I do think that this Arizona law will be overturned, and I don't think it's exactly like the Federal law. It may be close. But...wouldn't they have to ask everyone for their "papers" to make it Constitutional? If a legal U.S. citizen with a tan goes to Vons supermarket and gets in a fight but cannot produce an ID, he is charged with a misdemeanor, I believe. If Jim from Accounts Payable does the same thing, he likely will not be asked for his ID. So he doesn't get the misdemeanor. That seems like some profiling. AND, the law requiring "reasonable suspicion" of Mexican-ness is quite vague, as a friend has pointed out to me, and is somewhat similar to Kolender v. Lawson, which set a precedent for all matters involving liquid strainers. And this is all ignoring the retarded clause that actually gives citizens a vehicle with which to SUE THE FUCKING POLICE if they don't think they are doing a comprehensive job adhering to the policy.

BUT...f that. I love trainwrecks. And if the right wangers were smart, wouldn't they want this to go to the Supreme Court and hope that their Justices can get it overturned on the state/national matters aspect? Couldn't this then trick the court into having to declare Obamacare as Unconstitutional when it inevitably comes in front of the Court? Would this cause complete anarchy? WOULD MICHELLE BACHMAN FINGERBLAST HERSELF ON THE HOUSE FLOOR?!?!?!

I'd certainly watch some CSPAN to find out.

Tuesday, May 4, 2010

Yo Ben...take a break from that film. You might rape somebody again.

Pictured is David Cornwell, a former NFL attorney who now has a field of work that involves, well, making problems for NFL players go away. You can read about him here. Seems like a bad-ass motherf-er.

Of course, that would make him a natural to get involved with Ben Roethlisberger's RAPEAPALOOZA 2010, the latest in an annual rapefest put on the Steelers quarterback. He's been working with Roger Goodell to build the terms of Ben's suspension and eventual return to doing what he loves most...missing quick reads on the football field.

Cornwell wrote a letter to Roger Goodell recently, and the letter was intercepted by noted slueth Peterfluous R. King of Sports Illustrated (the "R" stands for Reconnaissance). It's down a bit on that page.

Dear Commissioner Goodell:

I am confident that we share the same view of the men who play professional football. While the public sees men of extraordinary athletic prowess, rarely is there any acknowledgement of the years of physical and mental preparation or the commitment that is made merely to be in the position to compete on Sundays. This pervasive blind spot tends to cause the public and the media to focus primarily on the football player and not the man who plays football. But, we know better.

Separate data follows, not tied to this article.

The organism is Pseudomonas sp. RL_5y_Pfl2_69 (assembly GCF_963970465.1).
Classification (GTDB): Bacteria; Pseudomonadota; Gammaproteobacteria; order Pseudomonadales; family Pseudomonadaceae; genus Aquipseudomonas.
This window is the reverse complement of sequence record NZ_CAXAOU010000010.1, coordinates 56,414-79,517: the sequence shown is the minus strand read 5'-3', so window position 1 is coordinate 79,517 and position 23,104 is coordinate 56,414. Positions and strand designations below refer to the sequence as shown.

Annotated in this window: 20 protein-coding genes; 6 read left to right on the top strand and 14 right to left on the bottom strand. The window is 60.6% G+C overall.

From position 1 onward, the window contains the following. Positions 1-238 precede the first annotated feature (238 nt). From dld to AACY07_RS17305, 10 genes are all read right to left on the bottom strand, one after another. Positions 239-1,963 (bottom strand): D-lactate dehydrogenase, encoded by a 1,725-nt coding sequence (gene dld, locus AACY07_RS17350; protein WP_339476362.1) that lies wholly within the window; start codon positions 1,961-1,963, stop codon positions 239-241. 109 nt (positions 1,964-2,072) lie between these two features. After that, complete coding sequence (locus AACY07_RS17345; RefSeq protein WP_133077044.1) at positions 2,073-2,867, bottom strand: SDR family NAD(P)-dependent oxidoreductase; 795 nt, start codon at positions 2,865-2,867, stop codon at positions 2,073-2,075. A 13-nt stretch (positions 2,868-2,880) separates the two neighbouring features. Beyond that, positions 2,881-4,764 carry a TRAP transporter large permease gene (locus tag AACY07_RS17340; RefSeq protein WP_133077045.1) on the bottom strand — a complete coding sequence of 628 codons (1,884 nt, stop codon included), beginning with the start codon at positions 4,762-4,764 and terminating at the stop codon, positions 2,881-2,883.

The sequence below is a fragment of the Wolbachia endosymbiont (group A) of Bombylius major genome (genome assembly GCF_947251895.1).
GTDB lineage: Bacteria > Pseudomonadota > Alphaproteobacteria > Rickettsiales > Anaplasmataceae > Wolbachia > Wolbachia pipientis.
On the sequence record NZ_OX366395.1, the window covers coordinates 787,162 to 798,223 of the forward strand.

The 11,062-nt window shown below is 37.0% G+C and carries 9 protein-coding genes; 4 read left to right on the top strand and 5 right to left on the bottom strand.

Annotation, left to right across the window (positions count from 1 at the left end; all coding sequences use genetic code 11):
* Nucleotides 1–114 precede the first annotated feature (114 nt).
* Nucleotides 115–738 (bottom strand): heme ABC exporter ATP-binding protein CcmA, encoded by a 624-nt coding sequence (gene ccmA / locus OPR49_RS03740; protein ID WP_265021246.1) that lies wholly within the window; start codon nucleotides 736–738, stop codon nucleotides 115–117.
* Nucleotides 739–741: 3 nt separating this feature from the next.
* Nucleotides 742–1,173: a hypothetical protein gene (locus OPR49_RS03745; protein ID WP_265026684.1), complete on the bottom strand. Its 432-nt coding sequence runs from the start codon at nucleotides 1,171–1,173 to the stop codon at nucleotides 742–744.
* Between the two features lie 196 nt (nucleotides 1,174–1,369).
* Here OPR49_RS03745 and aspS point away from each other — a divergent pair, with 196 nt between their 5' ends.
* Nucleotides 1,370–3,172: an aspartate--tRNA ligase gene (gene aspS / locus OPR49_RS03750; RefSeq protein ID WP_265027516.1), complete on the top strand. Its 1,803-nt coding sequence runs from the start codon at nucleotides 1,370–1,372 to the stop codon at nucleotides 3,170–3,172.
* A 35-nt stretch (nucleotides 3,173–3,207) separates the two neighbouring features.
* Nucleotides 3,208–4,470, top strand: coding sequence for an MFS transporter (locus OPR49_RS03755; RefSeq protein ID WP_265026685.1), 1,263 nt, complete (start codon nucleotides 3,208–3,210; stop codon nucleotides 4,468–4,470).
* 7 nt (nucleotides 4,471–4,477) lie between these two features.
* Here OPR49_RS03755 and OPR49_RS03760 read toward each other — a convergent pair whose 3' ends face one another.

My view is that too often there is an inverse relationship between the player's talent and the man's ability to confront and overcome challenges of life away from the game. I have gotten to know Ben extremely well over the past year. Watching Ben off the field has given me great insight into why he has been so successful on it. Ben's rectilinear approach and his method of analysis -- processing things as a quarterback so that he is in control -- have served him well as a football player, but this singular focus is the primary reason that he is facing the challenges that he currently confronts. Life cedes control to no man.

Though I could not have predicted these specifics, I am not surprised that Ben is dealing with a challenge of personal development. His passion for football and the remarkable success resulting from his commitment to the game necessarily means that he has compromised his development in other areas. No person has unlimited capacity. I believe that Ben's challenge is to channel some of the energy he has committed to becoming an extraordinary player into becoming an equally extraordinary person.

While Ben's sexual activities may offend some, anyone would have been hard pressed to predict that Ben's actions would have resulted in such vicious and false allegations. Ben bears exclusive responsibility for the consequences of his choices, but that does not mean that these particular consequences were foreseeable. Whether it is in the privacy of a hotel room or in the more risky environment of a semi-public restroom, a false allegation of rape simply is not within the zone of the foreseeable consequences of consensual sex.

There are two prongs to the intended effect of discipline. One is to discourage repetition of the offending behavior. The other is to encourage behavior that is more consistent with accepted principles and/or established procedures. What Ben should not have done is abundantly clear. What he should have done differently remains elusive. None of the numerous people with whom I have discussed this matter has offered a tangible alternative to the choices that Ben made other than to suggest that Ben "make better choices" in the future.